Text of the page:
In a similar experiment, a mixture of CO/H2 at a ratio of 0.5/1 was employed. The growth of graphitic filaments was observed. The filaments were observed to have relatively electron-transparent canals along their axes and a textured structure. Nickel particles at the tip of these filaments exhibited a cone-shaped appearance. Selected area diffraction experiments were performed on a filament having a diameter of 70 nm. The filament was striking in its appearance by its straightness. Such a filament was especially suited for analysis of its carbon microstructure, as it contains only one well-defined direction of its axis. It was noted that two distinct orientations of the graphite layers were present. These two different orientations were localized on opposite sides of the filament axis. This microstructure can be represented by a fishbone like arrangement of the graphite basal planes along the filament axis as shown in FIG. (2).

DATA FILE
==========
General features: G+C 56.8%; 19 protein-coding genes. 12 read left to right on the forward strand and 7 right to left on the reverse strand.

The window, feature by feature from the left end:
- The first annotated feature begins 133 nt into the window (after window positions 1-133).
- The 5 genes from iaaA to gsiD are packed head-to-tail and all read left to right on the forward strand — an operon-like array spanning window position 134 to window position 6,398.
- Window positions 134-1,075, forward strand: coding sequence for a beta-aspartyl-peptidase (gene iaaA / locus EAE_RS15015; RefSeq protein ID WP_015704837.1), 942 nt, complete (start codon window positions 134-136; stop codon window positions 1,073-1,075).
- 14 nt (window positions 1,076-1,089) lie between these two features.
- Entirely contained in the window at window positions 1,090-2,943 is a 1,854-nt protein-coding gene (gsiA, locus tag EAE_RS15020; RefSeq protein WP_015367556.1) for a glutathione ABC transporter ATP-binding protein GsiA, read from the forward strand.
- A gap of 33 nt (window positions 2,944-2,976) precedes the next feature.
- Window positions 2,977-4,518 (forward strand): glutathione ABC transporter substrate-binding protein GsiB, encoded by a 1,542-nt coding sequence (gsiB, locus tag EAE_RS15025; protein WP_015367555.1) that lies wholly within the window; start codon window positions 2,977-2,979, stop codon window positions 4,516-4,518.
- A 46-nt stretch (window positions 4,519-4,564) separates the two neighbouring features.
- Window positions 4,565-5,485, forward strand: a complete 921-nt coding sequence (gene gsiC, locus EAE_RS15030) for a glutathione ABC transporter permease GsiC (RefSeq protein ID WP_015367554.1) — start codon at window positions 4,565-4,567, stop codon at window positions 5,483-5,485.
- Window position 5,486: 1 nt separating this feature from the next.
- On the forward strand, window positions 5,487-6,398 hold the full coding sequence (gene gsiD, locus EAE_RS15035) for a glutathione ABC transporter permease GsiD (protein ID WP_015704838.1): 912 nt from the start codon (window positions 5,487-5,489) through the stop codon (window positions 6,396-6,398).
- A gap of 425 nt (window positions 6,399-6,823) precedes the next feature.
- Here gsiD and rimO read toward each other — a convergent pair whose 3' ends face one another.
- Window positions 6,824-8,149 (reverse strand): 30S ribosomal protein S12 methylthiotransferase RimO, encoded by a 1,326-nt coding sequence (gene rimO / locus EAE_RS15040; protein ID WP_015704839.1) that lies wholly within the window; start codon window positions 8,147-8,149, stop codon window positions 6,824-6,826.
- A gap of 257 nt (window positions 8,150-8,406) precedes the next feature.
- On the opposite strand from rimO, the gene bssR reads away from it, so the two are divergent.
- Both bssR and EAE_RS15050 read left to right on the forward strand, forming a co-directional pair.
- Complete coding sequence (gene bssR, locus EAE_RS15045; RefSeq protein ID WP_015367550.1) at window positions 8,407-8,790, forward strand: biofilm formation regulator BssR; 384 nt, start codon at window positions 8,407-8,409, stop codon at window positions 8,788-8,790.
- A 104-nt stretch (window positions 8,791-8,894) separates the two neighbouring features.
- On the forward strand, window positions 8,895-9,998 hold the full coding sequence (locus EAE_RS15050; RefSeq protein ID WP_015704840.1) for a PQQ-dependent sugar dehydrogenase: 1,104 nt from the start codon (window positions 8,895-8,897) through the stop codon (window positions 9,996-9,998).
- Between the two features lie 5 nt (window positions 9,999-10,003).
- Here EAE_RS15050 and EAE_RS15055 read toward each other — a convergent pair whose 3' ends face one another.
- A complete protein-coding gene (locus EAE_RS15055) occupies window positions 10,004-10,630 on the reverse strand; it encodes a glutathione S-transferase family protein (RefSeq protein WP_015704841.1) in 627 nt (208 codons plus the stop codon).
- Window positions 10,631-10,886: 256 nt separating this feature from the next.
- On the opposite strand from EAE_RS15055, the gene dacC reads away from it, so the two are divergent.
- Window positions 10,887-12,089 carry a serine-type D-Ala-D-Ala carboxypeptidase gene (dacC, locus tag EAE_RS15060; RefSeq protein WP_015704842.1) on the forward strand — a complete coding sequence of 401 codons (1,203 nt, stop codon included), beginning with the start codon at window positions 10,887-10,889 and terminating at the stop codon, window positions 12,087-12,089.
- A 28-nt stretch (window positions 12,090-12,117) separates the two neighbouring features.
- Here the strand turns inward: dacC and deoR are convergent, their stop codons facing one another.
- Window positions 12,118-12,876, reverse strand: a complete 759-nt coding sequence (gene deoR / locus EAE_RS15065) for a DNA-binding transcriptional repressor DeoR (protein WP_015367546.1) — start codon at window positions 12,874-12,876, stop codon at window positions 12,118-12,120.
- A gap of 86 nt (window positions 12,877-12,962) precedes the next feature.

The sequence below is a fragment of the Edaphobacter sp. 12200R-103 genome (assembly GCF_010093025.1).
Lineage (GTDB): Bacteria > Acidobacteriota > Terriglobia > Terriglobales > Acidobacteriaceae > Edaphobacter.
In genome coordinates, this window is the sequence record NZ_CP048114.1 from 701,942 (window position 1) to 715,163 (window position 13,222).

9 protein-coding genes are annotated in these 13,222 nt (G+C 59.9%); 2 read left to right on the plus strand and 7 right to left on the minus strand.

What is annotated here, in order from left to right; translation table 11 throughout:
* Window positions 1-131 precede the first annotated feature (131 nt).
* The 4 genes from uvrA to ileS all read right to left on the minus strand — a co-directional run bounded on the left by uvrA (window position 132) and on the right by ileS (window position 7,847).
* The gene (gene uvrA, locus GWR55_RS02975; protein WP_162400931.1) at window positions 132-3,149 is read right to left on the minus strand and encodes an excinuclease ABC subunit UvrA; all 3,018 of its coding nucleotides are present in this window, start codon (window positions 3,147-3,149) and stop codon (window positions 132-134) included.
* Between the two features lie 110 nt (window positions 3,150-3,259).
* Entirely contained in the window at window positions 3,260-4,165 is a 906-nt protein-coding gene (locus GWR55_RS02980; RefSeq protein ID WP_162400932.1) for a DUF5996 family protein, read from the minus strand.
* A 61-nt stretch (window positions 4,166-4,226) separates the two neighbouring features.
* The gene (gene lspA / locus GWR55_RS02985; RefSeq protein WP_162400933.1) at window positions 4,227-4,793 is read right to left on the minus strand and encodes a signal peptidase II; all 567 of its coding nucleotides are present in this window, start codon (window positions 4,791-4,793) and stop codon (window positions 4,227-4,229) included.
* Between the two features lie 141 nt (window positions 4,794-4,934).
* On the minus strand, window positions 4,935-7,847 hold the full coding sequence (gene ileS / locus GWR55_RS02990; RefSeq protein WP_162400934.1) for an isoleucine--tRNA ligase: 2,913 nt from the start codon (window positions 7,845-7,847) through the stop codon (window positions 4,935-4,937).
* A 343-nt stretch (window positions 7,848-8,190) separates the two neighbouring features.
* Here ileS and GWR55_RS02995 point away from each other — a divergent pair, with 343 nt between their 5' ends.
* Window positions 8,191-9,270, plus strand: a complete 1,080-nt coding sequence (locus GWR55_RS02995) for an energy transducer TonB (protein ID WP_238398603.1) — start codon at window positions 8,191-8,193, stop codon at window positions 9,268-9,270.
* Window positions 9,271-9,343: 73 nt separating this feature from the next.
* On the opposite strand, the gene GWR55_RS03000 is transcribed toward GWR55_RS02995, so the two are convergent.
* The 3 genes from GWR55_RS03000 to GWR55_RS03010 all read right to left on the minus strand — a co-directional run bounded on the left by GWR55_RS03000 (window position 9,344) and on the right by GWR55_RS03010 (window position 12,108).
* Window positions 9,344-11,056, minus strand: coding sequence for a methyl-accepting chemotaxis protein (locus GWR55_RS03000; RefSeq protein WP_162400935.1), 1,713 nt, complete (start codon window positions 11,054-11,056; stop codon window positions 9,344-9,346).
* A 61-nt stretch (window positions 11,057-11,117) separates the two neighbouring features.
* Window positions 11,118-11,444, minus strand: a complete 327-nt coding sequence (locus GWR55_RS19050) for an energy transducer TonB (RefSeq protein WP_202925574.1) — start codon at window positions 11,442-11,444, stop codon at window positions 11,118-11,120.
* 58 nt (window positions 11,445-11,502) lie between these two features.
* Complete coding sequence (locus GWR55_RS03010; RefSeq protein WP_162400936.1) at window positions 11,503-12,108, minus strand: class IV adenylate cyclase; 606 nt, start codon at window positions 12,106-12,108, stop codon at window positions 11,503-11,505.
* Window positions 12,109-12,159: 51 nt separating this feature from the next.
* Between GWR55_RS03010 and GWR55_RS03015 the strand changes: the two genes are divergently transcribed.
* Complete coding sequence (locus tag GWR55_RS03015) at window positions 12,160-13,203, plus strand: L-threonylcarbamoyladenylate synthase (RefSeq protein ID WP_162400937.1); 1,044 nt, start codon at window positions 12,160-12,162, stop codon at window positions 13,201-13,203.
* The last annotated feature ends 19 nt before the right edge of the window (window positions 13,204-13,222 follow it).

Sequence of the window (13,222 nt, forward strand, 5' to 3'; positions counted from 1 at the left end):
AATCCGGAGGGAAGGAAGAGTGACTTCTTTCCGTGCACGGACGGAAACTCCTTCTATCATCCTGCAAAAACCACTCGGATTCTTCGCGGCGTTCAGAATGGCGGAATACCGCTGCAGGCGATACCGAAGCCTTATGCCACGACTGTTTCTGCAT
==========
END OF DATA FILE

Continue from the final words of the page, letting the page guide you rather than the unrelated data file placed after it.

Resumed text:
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|U.S. Classification||264/437, 264/241, 264/257, 423/447.3, 264/81, 264/145, 264/137, 423/447.1, 264/29.6, 423/447.7, 264/82, 264/29.2, 264/105, 264/40.1, 423/448, 423/450|
|International Classification||C01B31/04, D01F9/12, D01F9/127|
|Cooperative Classification||B82Y30/00, D01F9/1272, D01F9/1278|
|European Classification||B82Y30/00, D01F9/127B2, D01F9/127L|
|May 30, 1989||AS||Assignment|
Owner name: DOW CHEMICAL COMPANY, THE, MICHIGAN
Free format text: ASSIGNMENT OF ASSIGNORS INTEREST.;ASSIGNORS:GEUS, JOHN W.;LINOWSKI, JOHN W.;REEL/FRAME:005128/0938;SIGNING DATES FROM 19850412 TO 19850429
|Oct 30, 1992||FPAY||Fee payment|
Year of fee payment: 4
|Nov 4, 1996||FPAY||Fee payment|
Year of fee payment: 8
|Feb 27, 2001||REMI||Maintenance fee reminder mailed|
|Aug 5, 2001||LAPS||Lapse for failure to pay maintenance fees|
|Oct 9, 2001||FP||Expired due to failure to pay maintenance fee|
Effective date: 20010808